I remember seeing deer here on my last visit and they were here today.  These are blackbuck deer, also known as Indian antelope (Antilope cervicapra).  I don't know how they got here or why you don't see them in any of the gardens in the other sites.

They do have very beautiful antlers.

When I reached what I thought was the middle distance between the entrance gate and the mausoleum, I positioned myself dead center and took photos of both buildings.  I still cannot get over the beauty of the gate.

Entrance gate.

The mausoleum

Although Akbar himself planned his tomb and selected a suitable site for it, it was his son Jahangir who actually constructed it.  It  took eight years to complete -  from 1605 to 1613.  I have to say, it's a very peaceful spot here for a mausoleum, surrounded by nature.  Much nicer than being buried at Fathepur Sikri.

There were barely any tourists here today and the ones that were took notice of us.  Again, there were requests for us to pose in photos and as often happens, requests for us to take photos of them....using our cameras.  I always wonder about why someone would ask you to do this.  Perhaps they think they'll look better if shot with a fancy camera??

I'm never too keen on taking photos like this.  Somehow, they just feel so posed and well, they are.  I  much prefer taking photos of people when they are just at ease and being themselves.  Oh well. I have done my tourist deed here.  Time to go inside.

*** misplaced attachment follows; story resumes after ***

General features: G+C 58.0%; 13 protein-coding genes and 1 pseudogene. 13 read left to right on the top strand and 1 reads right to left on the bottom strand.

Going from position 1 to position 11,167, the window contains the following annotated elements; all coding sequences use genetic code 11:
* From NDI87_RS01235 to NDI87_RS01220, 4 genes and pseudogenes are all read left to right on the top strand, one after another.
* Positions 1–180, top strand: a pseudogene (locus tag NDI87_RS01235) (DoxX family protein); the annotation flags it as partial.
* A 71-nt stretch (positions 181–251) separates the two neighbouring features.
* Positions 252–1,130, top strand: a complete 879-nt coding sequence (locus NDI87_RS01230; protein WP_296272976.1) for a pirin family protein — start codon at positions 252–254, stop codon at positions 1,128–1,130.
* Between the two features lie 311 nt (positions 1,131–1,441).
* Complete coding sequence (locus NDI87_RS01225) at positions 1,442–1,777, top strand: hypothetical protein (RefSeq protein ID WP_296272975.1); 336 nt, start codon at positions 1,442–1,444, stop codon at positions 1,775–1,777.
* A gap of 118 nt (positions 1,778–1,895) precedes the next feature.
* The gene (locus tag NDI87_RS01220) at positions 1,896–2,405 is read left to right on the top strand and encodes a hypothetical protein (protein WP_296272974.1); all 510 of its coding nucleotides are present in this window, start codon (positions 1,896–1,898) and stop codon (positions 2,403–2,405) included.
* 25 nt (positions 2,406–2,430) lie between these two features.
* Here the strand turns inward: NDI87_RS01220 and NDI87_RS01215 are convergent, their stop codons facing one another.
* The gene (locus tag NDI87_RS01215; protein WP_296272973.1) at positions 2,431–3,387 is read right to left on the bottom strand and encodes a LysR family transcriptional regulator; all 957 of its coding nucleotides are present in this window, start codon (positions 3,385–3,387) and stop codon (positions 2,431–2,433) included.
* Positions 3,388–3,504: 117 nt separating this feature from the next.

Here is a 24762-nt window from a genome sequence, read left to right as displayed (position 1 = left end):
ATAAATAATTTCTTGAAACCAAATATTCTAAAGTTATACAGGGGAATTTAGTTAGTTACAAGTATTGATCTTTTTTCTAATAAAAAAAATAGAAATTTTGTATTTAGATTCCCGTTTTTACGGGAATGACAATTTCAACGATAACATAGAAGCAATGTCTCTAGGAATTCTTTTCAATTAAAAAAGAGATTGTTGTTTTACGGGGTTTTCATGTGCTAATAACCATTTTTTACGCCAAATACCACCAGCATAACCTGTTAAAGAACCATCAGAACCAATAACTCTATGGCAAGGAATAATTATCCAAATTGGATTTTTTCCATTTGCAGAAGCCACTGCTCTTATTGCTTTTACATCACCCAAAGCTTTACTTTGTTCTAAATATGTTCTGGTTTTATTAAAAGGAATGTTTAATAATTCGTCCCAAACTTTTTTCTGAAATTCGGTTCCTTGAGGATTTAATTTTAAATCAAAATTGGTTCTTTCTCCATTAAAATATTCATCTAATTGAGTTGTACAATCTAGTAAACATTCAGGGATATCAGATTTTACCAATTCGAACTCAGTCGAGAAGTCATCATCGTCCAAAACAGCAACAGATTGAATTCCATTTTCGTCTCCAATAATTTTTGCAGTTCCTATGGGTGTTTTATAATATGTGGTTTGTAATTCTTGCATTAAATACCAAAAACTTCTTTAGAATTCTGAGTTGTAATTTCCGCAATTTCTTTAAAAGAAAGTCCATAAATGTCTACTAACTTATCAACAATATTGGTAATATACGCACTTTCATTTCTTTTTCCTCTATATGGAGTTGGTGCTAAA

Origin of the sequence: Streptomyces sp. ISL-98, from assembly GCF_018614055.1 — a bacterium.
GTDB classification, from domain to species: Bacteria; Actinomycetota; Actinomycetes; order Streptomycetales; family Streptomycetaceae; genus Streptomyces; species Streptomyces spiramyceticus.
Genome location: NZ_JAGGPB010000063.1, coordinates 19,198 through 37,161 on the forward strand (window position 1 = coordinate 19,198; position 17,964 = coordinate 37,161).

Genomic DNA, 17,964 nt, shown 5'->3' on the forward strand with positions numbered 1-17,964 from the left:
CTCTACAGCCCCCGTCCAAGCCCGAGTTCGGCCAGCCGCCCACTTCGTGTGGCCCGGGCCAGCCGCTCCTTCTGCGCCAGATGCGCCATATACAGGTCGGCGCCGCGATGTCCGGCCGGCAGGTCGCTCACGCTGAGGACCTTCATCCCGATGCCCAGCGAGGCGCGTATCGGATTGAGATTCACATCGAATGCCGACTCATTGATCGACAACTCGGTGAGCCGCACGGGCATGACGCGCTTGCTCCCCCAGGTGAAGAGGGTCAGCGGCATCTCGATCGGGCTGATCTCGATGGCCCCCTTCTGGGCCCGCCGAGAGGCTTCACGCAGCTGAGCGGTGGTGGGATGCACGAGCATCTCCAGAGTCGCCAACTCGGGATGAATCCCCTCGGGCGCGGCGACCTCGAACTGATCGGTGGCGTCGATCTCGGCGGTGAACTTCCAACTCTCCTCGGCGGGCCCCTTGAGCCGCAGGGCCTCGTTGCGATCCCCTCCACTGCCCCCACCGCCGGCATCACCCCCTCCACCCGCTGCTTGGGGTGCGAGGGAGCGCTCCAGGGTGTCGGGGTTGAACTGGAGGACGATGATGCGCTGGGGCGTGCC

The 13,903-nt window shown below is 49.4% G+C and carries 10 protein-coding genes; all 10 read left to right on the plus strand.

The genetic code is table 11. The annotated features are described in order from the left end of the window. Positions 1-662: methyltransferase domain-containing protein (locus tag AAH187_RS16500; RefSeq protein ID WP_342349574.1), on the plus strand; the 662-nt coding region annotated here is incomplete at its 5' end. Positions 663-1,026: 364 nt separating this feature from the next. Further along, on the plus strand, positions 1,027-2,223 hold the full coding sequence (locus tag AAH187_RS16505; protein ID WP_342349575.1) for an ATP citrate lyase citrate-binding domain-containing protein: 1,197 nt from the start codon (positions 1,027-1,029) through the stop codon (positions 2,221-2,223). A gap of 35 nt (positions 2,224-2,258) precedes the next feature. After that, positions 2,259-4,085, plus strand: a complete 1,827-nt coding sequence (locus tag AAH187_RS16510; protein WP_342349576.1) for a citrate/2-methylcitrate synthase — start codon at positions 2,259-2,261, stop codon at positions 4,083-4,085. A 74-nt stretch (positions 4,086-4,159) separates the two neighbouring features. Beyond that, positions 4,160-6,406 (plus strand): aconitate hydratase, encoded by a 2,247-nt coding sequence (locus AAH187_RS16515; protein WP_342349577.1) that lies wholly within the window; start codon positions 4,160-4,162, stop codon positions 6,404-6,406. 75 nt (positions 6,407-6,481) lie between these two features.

One step inside and I flashed back to 2007. I remember this room like I had just been here yesterday.  It is a glorious as I remember it to be.  One big difference is that I took far more photos today than all those years ago!  I want to have a better record of my time here just in case I don't ever get to come back!

From the entry room, a door leads to a ramp that goes down to the floor below.

The ramp ends in a cavernous room that was devoid of any decoration except for a hanging lamp that hovered over Akbar's cenotaph.  Per Islamic tradition, his actual tomb sits below the cenotaph.

After viewing the cenotaph, we headed back outside.

Saeed led us around to the back of the mausoleum.

In the side garden, we spotted peacocks and heard someone shouting, "Arc, arc, arc". He sounded like a seal.

Chantale was curious so she found a way down the platform, through a thicket of bushes and followed the voice.  As he shouted, "Arc, arc, arc", Chantale repeated his call, simply mimicking him.  She really didn't have a clue what she was shouting out.  She just wanted to get a better shot of the peacock!  Later, we found out from Saeed that the man was just imitating the call of a peacock, presumably trying to lure one to come closer to Chantale.

Making her way through the bushes and trying to get back up on the platform.  Only Chantale :-)

We continued our walk around the back of the mausoleum.  I let Saeed walk ahead just so I could take his photo from behind.  The arches provide such a lovely frame.

Once we completed our full circle, it was time to leave.  Back to that magnificent entrance gate.  I had to pause to take one last photo before passing through. places I've not visited.